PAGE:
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Page 12

Calonarang -The Story of Rangda

The king of Kediri, Dharmawangsa, conquered Bali and sent his sister Mahendradatta, to wed Dharmodayana, ruler of the conquered land. After her marriage Mahendradatta was known as Queen Gunapriya. This union produced three fine sons, Erlangga, Marakata, Anak Wungsu, and a beautiful daughter called Ratna Mengali, who was much loved by her mother Queen Gunapriya.

Because she was Dharmawangsa’s sister, Gunapriya’s influence on the kingdom was profound, and this is how the language and etiquette of Java was introduced to Bali. Erlangga went to Kediri and married the daughter of King Dharmawangsa and became as a trusted son to the king. When Erlangga was sixteen years old Dharmawangsa was assassinated and Erlangga had to flee for his life. He took refuge in the forest, and his only companions were two holy men who were brothers. Their names were Mpu Bharada and Mpu Kuturan. These brothers were gifted with great spiritual and magical powers. Erlangga remained in the forest for many years with these holy men. Finally, with the help and advice of these holy men Erlangga gradually regained his father-in-law’s kingdom, and ruled it for thirty difficult years.

When King Dharmodayana of Bali took another wife, he banished his faithful first wife, the ageing Queen Gunapriya, in favour of the younger more beautiful girl. Gunapriya was incensed at her husband’s heartless behaviour toward her and appealed to her powerful son Erlangga for help. Erlangga ignored his mother’s plea for help because his father had banished her to the forest with the accusation that Queen Gunapriya was a witch. Because of this terrible accusation not one man in all the nobility was brave enough to seek the hand of her beloved daughter Ratna Mengali, this made Queen Gunapriya very sad.

Then quite unexpectedly King Dharmodayana died and Gunapriya became a widow, a rangda. Rangda was furious with her son Erlangga, blaming him for all her misfortune. She made an oath to destroy him and the kingdom of Kediri; and to do this she turned to the powers of the black arts. Rangda went with her pupils to the cemetery and danced and made offerings to Begawiti, the deity of black magic; to help her destroy Kediri.

The goddess appeared and danced with them and granted her permission, but she warned Rangda that she must leave the centre of Kediri untouched. The witches danced at the crossroads and soon the people fell sick in great numbers throughout the land. When King Erlangga discovered the cause of the epidemic he ordered his mother to be destroyed. He gave his soldiers directions how to find the evil, wicked witch. The soldiers crept into her house while she was still sleeping and stabbed her in the heart. Rangda awoke, startled, but unhurt, and she consumed the soldiers with her great fire.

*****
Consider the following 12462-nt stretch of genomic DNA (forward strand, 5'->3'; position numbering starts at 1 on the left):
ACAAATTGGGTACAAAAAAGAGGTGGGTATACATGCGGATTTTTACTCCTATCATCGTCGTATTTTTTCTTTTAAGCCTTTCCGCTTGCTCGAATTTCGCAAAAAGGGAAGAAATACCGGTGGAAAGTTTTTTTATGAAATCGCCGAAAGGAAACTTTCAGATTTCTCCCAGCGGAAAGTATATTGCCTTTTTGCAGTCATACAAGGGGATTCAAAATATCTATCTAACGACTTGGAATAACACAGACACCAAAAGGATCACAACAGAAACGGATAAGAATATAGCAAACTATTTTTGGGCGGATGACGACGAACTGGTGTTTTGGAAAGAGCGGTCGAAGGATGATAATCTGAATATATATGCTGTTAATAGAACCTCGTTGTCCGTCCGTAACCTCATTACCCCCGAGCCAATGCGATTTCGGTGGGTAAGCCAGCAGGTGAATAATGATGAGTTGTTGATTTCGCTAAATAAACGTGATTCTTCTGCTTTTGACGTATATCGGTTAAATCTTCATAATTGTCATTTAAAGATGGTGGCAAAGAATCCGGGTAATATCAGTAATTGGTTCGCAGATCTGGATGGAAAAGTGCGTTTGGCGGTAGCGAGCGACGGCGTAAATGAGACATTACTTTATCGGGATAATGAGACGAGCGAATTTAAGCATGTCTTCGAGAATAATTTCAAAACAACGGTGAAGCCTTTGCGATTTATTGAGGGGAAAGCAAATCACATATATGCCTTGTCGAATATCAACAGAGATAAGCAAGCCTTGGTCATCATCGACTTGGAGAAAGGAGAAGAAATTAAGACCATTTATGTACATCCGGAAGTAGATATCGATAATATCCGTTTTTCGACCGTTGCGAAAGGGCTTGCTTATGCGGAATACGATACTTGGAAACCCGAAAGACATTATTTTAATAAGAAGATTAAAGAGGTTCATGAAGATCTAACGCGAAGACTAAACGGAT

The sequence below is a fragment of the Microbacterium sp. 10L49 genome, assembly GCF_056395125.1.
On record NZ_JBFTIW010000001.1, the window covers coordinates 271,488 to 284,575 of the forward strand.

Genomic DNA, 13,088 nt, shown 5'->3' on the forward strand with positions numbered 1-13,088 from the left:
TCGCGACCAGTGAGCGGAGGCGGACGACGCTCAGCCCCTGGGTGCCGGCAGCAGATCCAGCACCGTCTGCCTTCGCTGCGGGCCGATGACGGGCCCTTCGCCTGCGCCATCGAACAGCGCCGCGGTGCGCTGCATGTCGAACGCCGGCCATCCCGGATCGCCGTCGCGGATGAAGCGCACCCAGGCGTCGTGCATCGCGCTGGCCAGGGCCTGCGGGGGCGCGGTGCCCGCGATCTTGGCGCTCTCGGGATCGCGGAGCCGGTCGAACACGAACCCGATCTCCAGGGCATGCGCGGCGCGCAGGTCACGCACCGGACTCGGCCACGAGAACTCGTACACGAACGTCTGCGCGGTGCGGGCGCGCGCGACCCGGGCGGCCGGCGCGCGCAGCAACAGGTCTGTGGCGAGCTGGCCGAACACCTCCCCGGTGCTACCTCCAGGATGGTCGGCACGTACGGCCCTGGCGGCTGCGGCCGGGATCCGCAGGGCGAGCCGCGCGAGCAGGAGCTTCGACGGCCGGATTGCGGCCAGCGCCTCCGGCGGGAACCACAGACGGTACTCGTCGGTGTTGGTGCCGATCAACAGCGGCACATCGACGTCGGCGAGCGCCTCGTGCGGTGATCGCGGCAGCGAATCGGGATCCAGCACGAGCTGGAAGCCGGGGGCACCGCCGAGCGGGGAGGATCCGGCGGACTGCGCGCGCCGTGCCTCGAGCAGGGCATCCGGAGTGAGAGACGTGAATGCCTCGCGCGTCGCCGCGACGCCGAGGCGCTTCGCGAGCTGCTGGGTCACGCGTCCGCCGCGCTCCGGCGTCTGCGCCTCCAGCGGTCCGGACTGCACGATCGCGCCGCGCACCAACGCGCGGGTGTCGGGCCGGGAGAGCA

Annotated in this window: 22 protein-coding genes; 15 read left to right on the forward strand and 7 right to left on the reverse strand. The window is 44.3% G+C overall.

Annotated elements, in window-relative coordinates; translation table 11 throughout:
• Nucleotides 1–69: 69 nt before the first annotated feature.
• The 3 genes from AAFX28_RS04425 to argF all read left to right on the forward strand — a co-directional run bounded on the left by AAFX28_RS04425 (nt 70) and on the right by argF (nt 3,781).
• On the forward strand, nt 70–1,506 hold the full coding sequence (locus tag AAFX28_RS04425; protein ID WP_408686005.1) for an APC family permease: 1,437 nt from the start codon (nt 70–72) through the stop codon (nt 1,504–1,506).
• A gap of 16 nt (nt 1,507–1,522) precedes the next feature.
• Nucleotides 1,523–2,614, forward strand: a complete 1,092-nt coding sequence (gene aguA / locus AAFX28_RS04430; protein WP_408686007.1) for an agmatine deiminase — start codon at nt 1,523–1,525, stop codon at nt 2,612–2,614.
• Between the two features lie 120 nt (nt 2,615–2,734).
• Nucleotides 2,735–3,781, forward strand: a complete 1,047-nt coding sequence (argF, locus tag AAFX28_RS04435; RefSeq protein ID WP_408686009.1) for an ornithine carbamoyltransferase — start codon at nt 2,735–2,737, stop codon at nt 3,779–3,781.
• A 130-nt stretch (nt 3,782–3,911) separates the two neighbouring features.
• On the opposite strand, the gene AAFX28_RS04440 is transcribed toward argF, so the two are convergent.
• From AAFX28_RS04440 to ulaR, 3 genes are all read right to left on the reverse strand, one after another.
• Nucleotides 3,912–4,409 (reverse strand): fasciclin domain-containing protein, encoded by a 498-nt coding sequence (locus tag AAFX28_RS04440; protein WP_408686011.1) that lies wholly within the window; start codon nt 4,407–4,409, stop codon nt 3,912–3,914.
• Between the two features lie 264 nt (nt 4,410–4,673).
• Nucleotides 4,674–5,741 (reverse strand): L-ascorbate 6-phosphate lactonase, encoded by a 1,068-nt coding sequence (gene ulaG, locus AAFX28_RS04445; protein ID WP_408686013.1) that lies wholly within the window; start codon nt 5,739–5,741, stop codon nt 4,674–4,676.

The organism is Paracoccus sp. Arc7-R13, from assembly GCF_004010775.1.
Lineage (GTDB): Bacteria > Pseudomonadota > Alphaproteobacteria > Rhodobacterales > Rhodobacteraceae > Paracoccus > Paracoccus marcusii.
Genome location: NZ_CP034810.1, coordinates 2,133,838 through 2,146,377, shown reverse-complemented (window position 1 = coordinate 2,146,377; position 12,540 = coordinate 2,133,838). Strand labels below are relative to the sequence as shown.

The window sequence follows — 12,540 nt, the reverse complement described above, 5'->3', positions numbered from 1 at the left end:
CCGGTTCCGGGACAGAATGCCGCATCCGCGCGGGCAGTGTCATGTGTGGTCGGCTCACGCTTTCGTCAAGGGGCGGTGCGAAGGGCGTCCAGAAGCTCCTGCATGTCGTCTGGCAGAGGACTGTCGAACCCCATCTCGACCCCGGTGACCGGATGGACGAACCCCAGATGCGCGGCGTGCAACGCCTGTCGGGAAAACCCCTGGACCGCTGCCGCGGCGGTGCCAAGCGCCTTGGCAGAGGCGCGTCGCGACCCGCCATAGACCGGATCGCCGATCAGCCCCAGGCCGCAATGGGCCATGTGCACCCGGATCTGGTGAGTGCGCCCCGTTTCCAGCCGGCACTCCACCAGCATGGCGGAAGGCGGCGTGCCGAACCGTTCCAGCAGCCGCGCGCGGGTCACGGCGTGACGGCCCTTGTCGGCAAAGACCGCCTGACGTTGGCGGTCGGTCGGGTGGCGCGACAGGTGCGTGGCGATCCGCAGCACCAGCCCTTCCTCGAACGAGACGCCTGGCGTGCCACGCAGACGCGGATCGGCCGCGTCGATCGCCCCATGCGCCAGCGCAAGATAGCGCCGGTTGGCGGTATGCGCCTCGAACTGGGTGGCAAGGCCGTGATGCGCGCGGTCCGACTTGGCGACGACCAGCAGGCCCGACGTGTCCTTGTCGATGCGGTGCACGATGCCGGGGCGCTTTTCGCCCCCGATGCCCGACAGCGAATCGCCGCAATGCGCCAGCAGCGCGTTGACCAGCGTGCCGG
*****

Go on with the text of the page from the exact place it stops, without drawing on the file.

Once again the great witch went into the cemetery with her pupils and danced their evil; they dug up corpses, cutting them into pieces, eating their members, drinking the blood; wearing the entrails as necklaces. Begawiti came to them again and joined in the bloody banquet, but once again she warned Rangda that she must be careful. The witches danced again at the crossroads, and the dreadful epidemic ravaged the land. The vassals of Erlangga died before they could bury the corpses they carried to the graveyards.

In desperation the king sent for Mpu Bharada, the holy man from Lemah Tulis; the only living man that could vanquish the wicked witch. Mpu Bharada planned his campaign very carefully. He sent his trusted young assistant Bahuta to Rangda to seek permission to wed her beloved daughter Ratna Mengali. This pleased the old witch greatly and she quickly gave her consent and blessing.

Bahuta and Ratna enjoyed a passionate honeymoon and the happy, love-struck girl soon revealed to her husband the source of her mother’s diabolical power. Ratna Mengali told her husband that all her mother’s power was contained in a very small book. Bahuta quietly stole the book away and handed it to his master to make a copy of it, and then the book was returned before its disappearance could be notices.

The book was a manual of righteousness and it had to be read backwards by those that wished to practise the magic of the left (evil), for those that wished to gain the power of Begawiti, the deity of black magic. The holy man was then able to restore life to all those victims of Rangda; all those whose bodies had not yet decayed.

Armed with this knowledge he accused the witch of her terrible crimes but she challenged him by setting a huge waringin tree alight, merely with a glance from her fiery eyes. However, Mpu Bharada enraged the witch by restoring the tree so she turned her fire against the holy man. He remained unmoved and killed her with one of her own mantras. And she died in the monstrous form that is Rangda. Bharada, in order to absolve her of her great evil and to allow her to atone, revived her and gave her a human appearance before he finally destroyed her.

Erlangga was overcome with grief and remorse on his mother’s death and renounced his kingdom, becoming a hermit in the forest far from any man’s eyes.

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